Back to Falstad's piece, though. Tucked into the piece is this stunner:

The Mandan, Hidatsa and Arikara tribes on the Fort Berthold Reservation in New Town, N.D., just received a key federal permit to build the first major U.S. oil refinery in 30 years.

That is simply jawdropping -- it has been taken nearly as an article of faith that environmentalists would never allow the building of another oil refinery in this country -- ever again. One suspects there is some back-story to this. Did the tribes have some flexibility because of their legal status as an Indian nation? Or did minority concerns help grease the wheels? No matter. I couldn't be happier for that particular group of tribes. They were grotesquely mistreated by the Army Corps of Engineers when Garrison Dam was being built. "New Town" received its name because their other towns (which had been nestled down in the Missouri River valley (think the shelter that Billings enjoys) were all flooded by the vast Lake Sakakawea, and they were built a "new town" up on the windswept plains as a consolation prize.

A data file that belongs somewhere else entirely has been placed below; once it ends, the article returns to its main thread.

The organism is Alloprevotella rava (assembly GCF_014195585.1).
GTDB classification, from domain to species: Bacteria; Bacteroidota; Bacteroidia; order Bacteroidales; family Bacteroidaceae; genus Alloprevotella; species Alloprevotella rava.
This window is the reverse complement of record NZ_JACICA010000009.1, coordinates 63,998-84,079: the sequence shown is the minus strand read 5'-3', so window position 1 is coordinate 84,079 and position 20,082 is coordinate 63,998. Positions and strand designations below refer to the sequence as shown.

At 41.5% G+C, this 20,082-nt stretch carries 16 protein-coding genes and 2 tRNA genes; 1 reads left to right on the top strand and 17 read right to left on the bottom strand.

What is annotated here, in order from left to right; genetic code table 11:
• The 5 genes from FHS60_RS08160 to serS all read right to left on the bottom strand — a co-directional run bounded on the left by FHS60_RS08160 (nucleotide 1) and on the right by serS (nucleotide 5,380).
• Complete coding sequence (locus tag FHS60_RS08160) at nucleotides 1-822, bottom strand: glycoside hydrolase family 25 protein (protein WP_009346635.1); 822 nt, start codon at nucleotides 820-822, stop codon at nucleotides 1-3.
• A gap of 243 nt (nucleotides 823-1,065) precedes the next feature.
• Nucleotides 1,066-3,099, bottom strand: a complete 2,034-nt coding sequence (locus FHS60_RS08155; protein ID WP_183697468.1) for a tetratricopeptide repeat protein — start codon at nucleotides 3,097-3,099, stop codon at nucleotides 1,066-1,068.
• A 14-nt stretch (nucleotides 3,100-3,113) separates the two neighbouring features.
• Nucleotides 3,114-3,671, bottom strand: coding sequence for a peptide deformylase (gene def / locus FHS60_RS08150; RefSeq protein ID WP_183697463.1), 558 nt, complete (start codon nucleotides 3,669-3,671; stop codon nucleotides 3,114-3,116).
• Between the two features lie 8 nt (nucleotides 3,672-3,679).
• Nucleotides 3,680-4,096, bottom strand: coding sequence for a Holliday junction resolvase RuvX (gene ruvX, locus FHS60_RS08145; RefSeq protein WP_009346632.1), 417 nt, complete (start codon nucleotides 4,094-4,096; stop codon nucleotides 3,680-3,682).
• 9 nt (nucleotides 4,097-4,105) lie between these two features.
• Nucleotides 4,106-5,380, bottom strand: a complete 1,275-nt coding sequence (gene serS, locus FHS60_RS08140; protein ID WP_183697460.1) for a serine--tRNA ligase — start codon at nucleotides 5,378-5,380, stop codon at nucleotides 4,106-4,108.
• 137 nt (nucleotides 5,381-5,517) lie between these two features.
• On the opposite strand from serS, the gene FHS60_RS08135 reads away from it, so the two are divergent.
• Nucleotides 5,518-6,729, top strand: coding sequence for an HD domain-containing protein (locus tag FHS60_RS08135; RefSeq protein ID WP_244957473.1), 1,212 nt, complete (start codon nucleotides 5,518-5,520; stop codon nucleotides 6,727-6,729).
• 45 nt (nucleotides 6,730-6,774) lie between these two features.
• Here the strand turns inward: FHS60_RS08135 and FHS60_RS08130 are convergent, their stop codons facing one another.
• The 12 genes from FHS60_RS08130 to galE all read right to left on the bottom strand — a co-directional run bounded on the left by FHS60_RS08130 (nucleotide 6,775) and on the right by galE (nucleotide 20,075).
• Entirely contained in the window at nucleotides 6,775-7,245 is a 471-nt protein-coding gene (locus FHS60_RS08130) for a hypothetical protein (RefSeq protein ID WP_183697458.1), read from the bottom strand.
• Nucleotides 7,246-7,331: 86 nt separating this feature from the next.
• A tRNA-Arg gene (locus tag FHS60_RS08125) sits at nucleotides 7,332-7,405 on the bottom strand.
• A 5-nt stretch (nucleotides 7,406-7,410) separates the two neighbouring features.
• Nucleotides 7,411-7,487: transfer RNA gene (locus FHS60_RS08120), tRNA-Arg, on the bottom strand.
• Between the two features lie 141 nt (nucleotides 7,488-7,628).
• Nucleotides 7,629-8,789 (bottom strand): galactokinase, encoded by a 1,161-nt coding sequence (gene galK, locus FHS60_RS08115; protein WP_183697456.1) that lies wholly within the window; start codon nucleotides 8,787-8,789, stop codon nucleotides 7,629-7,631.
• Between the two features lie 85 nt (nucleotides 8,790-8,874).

I first encountered the entire sordid, brutal story in the Marc Reisner's fine book on water in the American West called Cadillac Desert (that the story takes place in the 1950s and not the 1850s only makes the story more repugnant.) The residents of the Ft. Berthold Reservation had perhaps made the smoothest transition to the modern world of any Indians here in America -- largely because they were not nomadic, but rather were farming tribes to begin with. They became fine stockmen, ranching along the well-sheltered and well-watered banks of the Missouri River and being models of the kind of acculturation and assimilation that the federal government supposedly wanted from Indians. They also lived an old-fashioned subsistence lifestyle that would have been familiar to most Americans of any race just a generation or two prior: raising large gardens in the rich bottomland; using timber they cut on the flats along the river for houses, fences, and firewood; making use of the many springs and creeks for their own use and to water their livestock.